Stanley Q. Woodvine writes eloquently in the Georgia Straight about a tiny woman named Linda  carrying a very large sign advertising the dispersal of an American Apparel store.Mr. Woodvine notes “Partly it was simply the ridiculous disparity of scale. Here was this petite young woman with bright auburn hair, tromping around in oversized gumboots and gripping in big yellow work gloves a garish plywood and corrugated plastic assemblage that towered over her comparatively diminutive frame—that was a striking enough sight by itself.”

Mr. Woodvine is a homeless writer and graphic artist. He saw the irony of  a person making $12.50 an hour to carry a sign for what was a clothing store that tried to be fashion forward with shock advertising and high prices. “The woman’s name, as I’ve already mentioned, was Linda and the huge red, black, and yellow sign that she carried was for the American Apparel store, located just around the corner on Granville Street. It read like an ad for a closing out sale: “Entire store 70-90% off…Nothing held back. Everything must go!”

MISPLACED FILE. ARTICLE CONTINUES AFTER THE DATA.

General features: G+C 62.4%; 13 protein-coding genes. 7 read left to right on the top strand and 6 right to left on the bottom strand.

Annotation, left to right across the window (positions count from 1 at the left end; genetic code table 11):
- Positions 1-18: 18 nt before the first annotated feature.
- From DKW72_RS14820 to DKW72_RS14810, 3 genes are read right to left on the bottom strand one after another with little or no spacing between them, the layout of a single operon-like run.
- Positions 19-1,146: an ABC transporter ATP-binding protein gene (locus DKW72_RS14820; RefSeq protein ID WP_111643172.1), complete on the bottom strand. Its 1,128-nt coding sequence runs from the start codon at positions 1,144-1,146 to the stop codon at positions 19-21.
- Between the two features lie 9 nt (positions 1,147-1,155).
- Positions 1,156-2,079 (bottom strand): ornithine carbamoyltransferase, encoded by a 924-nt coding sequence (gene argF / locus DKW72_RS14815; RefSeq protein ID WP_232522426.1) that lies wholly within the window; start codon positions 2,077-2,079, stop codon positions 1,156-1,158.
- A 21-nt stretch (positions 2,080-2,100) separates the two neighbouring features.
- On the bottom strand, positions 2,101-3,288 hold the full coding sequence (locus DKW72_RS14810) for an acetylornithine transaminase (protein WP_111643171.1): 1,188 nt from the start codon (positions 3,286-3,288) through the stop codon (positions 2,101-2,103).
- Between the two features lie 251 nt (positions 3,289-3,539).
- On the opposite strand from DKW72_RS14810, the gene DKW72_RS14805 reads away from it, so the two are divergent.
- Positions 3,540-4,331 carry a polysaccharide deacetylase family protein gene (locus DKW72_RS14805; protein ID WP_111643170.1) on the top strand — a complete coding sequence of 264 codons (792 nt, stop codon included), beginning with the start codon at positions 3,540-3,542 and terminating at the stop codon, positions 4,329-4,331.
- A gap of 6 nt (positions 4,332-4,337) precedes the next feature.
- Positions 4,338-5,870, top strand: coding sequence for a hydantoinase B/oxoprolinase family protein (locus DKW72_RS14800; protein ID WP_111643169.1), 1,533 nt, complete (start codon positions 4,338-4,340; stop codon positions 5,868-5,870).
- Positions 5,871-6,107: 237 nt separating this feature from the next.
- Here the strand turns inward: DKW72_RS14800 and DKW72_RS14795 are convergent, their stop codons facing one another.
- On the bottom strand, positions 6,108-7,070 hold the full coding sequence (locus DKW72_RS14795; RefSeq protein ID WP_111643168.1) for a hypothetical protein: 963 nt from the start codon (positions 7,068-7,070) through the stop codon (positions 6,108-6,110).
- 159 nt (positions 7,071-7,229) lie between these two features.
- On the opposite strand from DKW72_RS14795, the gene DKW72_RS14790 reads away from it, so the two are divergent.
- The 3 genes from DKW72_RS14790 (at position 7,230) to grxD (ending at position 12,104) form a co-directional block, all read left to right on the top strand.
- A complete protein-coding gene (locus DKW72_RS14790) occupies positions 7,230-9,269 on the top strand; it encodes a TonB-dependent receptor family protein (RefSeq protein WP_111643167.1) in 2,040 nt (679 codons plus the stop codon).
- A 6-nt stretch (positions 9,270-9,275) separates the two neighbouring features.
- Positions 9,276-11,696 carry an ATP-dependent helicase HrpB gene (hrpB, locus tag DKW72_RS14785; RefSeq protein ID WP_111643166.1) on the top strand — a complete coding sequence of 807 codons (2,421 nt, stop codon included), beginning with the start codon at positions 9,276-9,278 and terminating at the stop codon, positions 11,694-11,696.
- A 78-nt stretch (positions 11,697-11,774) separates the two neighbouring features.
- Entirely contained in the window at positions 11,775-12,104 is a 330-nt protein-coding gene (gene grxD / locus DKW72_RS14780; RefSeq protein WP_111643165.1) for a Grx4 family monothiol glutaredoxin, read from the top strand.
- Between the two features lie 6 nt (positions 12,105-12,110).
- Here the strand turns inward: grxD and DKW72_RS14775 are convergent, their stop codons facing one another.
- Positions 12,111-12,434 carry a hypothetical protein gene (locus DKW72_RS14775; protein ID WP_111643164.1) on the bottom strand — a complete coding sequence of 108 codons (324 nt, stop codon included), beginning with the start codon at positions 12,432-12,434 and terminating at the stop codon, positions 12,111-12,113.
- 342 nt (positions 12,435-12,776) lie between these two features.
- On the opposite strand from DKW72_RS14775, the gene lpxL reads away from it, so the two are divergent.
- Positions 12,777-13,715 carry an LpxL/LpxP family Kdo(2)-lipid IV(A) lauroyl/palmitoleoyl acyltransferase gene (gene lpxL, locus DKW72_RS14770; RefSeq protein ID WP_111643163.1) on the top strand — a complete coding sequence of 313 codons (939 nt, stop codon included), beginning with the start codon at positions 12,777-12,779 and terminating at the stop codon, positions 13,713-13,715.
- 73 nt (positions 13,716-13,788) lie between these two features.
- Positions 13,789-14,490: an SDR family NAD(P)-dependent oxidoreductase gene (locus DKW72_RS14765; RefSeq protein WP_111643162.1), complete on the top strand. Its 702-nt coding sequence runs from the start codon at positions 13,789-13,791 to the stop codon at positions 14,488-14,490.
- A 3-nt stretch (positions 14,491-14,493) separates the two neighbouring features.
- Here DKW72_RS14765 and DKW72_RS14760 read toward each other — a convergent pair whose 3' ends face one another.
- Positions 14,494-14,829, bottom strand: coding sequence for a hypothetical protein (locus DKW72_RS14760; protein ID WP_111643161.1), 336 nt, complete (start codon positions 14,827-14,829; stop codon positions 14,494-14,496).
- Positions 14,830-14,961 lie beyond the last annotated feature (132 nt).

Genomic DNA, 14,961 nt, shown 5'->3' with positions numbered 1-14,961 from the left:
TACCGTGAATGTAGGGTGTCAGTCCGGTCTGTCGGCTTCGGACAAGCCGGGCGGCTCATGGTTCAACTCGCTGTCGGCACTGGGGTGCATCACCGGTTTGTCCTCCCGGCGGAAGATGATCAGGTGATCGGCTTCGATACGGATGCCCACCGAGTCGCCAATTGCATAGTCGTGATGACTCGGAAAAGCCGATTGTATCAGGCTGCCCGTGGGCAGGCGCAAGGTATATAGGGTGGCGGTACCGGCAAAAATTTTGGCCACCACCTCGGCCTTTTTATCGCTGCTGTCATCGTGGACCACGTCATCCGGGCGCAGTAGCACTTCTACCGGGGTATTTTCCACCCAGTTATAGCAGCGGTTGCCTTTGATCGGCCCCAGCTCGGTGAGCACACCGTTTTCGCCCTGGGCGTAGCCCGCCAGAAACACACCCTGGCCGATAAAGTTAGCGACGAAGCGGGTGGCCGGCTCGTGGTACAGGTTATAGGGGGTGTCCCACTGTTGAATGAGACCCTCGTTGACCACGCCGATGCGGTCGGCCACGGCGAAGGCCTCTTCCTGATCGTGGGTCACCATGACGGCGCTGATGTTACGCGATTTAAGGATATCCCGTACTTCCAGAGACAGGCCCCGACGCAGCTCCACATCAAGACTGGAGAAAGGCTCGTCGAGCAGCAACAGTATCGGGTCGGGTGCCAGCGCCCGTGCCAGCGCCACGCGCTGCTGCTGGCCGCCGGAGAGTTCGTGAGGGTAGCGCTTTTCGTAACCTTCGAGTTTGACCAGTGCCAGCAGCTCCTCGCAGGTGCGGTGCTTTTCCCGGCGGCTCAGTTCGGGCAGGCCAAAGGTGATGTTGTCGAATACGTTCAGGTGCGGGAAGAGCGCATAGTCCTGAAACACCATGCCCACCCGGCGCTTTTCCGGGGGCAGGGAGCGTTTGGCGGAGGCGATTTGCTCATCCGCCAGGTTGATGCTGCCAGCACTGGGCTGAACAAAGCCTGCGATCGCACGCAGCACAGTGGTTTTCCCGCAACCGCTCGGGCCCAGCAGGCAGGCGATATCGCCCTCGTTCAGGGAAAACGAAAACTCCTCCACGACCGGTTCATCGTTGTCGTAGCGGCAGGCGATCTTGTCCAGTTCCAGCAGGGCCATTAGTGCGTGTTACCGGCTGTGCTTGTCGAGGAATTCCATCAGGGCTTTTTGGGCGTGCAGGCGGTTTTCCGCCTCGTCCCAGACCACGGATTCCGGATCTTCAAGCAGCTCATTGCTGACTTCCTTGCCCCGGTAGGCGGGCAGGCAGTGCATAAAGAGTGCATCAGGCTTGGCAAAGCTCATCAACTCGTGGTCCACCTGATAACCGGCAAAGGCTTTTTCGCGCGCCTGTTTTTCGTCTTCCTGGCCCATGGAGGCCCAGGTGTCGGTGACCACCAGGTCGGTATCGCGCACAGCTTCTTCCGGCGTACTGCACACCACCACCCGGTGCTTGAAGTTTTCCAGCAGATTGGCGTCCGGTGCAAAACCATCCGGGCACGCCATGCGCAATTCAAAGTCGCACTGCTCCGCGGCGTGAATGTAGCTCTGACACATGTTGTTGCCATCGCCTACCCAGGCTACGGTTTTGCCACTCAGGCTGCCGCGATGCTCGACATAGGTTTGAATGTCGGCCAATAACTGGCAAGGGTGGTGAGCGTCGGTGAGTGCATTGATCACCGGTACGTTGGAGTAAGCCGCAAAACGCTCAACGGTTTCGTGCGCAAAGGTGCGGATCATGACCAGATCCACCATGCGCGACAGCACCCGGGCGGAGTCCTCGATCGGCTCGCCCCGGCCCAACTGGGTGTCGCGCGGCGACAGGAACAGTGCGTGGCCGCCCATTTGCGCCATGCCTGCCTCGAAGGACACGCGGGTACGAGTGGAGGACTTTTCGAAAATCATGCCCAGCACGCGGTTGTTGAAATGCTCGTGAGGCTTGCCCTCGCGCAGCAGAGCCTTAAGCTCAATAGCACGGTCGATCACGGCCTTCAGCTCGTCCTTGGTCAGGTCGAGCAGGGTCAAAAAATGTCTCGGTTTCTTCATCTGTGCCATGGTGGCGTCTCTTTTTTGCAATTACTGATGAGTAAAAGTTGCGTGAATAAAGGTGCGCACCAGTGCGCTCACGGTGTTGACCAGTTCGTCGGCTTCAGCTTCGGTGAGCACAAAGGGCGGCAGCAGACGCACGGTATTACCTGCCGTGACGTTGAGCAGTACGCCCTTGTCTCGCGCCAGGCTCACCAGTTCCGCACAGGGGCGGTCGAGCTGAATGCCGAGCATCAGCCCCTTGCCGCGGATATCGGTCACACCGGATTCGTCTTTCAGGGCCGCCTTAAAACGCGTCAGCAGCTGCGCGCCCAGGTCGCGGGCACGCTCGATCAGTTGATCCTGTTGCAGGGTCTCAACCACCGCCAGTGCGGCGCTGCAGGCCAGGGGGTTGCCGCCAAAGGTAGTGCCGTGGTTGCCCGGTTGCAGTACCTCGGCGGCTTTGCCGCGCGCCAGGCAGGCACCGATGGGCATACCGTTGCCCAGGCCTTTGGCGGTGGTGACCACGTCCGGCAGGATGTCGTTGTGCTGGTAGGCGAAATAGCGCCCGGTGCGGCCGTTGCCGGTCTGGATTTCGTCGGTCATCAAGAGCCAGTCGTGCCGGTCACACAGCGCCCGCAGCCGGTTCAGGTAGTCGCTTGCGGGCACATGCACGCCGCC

“More than anything else this was a sign of just how desperate things have gotten for the American Apparel clothing chain, with the U.S. parent company now having filed for bankruptcy protection a second time in a little over a year.But it also arguably signalled the difficult economic plight of all the 20- and 30-somethings who staff these low-paying retail store jobs—if they’re lucky.I’ve been given to understand that quite a large number of well-educated millennials spend their days scrambling between various retail jobs and even lower-paying blue- and white-collar casual-labour jobs—apparently one e-transfer and a college degree away from being evicted and having to live on a friend’s couch—if they’re lucky.”